§ 1. Mr. Madden
To ask the Secretary of State for the Home Department what were the names of those persons India has sought in recent years to extradite from the United Kingdom.
§ The Secretary of State for the Home Department (Mr. Kenneth Clarke)
There has been one extradition request from India in recent years. The application was withdrawn and it would not therefore be right to name the individual concerned.
§ Mr. Madden
As the Indians have sought to extradite only one person in recent years, what is the justification for asking Parliament to approve an extradition treaty between Britain and India? Why is Parliament being asked to approve this wretched treaty, bearing in mind the appalling human rights violations that are being committed in India each and every day? Thousands of extrajudicial murders are being committed, including that of the leading lawyer Kulwant Singh; thousands of people are being held in detention without trial, including the Kashmiri leaders Shabir Shah and Yasin Malik and two Britons.
Will the Home Secretary agree to meet United Kingdom-based Indian organisations to discuss the human rights position in India and defer the orders asking Parliament to approve the treaty?
§ Mr. Clarke
I regret that the hon. Gentleman should choose to use his question to make a partisan and rather wild speech about Indian politics. The fact is that India is the largest working democracy in the world, has a legal system based on ours and is both a very close ally of this country and a leading member of the Commonwealth. It is plainly right that we should have up-to-date extradition arrangements between India and the United Kingdom. It is particularly important that the so-called political defence should not be cited in criminal charges that turn on terrorism, from which both our countries suffer. I will commend the orders to the House in due course.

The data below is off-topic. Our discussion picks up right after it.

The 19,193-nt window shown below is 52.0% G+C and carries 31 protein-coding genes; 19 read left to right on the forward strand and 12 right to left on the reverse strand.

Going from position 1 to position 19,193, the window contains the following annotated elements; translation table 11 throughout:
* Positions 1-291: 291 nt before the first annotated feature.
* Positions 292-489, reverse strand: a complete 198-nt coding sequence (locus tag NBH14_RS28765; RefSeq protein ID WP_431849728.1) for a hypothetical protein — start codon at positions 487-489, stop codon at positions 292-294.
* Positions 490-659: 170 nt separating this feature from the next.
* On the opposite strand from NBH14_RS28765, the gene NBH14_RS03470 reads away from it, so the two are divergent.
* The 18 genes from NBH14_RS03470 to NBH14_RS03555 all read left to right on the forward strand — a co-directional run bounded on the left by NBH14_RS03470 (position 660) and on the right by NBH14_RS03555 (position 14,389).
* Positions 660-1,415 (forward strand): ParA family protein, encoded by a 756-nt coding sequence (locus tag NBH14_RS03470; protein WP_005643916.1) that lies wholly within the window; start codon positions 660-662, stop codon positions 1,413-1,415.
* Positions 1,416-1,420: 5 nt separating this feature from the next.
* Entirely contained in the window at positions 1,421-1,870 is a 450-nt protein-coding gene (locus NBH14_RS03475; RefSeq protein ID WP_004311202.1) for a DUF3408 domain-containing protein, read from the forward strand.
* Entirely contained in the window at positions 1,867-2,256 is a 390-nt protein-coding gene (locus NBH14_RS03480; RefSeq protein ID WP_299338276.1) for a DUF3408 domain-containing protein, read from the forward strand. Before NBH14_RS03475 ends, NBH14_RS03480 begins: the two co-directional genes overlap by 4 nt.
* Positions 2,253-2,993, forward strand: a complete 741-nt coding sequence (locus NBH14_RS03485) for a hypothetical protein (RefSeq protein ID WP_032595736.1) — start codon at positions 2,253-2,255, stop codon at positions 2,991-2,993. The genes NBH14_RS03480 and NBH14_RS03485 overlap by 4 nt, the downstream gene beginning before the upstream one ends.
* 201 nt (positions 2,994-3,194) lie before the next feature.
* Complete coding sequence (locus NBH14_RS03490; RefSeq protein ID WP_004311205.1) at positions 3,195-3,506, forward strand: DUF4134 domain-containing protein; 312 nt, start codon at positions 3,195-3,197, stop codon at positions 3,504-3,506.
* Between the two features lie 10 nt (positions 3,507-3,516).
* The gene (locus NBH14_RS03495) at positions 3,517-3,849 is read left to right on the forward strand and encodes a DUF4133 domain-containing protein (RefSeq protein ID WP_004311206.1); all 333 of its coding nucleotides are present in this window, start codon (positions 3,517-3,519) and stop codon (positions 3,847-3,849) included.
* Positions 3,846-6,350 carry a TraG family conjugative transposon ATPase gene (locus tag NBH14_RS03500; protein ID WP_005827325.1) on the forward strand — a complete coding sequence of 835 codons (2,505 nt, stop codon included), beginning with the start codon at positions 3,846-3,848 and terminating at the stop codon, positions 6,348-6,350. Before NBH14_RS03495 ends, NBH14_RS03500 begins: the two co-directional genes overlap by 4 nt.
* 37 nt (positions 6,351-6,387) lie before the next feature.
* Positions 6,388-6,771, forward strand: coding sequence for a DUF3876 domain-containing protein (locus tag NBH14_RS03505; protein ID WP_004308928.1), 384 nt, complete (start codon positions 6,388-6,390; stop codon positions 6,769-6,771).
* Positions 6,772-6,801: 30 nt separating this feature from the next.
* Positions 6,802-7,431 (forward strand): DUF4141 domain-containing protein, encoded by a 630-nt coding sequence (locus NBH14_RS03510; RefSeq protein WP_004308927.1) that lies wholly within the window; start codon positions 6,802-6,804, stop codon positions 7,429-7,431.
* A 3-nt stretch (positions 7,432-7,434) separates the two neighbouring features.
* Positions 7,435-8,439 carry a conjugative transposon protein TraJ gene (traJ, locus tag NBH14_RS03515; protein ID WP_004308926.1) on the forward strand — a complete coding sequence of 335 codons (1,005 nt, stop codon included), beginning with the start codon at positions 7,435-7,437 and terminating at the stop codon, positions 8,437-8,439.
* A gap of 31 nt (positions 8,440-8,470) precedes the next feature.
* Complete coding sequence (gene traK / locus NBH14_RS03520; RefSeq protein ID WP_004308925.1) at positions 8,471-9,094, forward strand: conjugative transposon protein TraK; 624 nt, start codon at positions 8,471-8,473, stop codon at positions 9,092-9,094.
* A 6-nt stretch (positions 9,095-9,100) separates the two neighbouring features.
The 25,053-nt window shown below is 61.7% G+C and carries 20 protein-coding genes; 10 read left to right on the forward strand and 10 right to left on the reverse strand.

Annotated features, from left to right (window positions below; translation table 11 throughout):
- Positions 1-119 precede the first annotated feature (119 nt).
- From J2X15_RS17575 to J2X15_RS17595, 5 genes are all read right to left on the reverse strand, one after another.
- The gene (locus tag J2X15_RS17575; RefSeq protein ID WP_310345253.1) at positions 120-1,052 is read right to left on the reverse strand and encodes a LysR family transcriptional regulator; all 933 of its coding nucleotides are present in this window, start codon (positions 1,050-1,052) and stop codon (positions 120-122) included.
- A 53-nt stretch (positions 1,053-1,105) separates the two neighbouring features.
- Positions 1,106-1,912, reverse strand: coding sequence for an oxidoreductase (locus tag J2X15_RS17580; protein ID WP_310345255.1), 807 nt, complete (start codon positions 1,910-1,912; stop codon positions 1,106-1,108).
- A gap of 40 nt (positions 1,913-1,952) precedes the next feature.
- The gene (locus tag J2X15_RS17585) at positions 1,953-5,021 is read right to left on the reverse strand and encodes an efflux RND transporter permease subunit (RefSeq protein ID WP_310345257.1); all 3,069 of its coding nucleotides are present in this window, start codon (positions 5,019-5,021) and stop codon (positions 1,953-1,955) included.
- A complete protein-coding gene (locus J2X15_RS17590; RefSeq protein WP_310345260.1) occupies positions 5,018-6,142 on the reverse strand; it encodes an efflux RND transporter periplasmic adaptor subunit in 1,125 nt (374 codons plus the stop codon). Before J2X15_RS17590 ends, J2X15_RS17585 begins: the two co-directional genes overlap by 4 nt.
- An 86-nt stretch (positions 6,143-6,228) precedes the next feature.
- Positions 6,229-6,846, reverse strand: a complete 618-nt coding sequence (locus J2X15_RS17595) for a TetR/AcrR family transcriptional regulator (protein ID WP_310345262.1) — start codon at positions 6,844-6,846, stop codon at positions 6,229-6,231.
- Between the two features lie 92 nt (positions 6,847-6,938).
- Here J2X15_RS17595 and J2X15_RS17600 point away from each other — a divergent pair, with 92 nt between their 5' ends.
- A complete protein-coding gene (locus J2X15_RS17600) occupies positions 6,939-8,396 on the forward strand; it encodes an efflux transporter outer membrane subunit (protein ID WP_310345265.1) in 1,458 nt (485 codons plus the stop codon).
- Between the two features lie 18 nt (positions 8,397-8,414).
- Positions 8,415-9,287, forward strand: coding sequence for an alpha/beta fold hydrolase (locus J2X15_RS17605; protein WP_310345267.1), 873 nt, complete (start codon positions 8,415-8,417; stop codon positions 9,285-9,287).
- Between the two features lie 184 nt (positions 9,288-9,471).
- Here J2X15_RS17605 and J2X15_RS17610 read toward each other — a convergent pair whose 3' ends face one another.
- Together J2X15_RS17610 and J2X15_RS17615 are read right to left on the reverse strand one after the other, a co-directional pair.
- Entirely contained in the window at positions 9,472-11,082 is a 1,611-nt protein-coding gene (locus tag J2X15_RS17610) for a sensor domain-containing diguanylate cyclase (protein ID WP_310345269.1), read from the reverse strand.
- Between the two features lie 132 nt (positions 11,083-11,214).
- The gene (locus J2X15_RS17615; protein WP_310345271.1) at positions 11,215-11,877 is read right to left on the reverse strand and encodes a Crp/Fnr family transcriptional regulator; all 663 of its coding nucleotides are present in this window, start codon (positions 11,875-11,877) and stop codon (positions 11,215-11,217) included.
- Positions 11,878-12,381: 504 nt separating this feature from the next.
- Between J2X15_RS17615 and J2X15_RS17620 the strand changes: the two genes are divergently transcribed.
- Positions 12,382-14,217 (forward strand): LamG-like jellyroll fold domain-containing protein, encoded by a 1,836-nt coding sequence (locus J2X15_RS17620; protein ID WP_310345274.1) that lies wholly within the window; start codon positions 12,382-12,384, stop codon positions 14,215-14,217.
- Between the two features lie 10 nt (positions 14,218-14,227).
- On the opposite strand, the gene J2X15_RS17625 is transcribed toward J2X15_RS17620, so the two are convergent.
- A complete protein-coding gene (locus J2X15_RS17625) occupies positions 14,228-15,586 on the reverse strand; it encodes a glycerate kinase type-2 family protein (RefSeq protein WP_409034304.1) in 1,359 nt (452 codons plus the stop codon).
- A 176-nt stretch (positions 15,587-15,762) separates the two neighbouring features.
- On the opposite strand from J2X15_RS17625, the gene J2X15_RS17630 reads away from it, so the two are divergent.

§ Mr. Allen
The Home Secretary may be aware of the problems surrounding extradition. Will he act now to end the difficulties highlighted in the immigration and nationality section of his Department which were exposed by the report of the Select Committee on Home Affairs? Does he agree with the Committee's conclusion that the delays are being used as an unauthorised and unofficial means of control? As the Conservative Government are seeking to hide behind the citizens charter, will he press for the charter to redress some of the appalling delays that are now evident in his Department?
§ Mr. Clarke
I am glad to say that we are making satisfactory progress in reducing delays in both the immigration and nationality divisions. We shall continue to do so, by improving the management and control of the workload. We are also very near to completing parliamentary discussion of the Asylum and Immigration Appeals Bill, which will enable us to handle many cases 1089 much more speedily, not just in the relevant areas but in many others. If the Opposition had not opposed the Bill and protracted discussion of it for so long, we would have made still more progress in reducing the delays about which the hon. Gentleman now has the nerve to complain.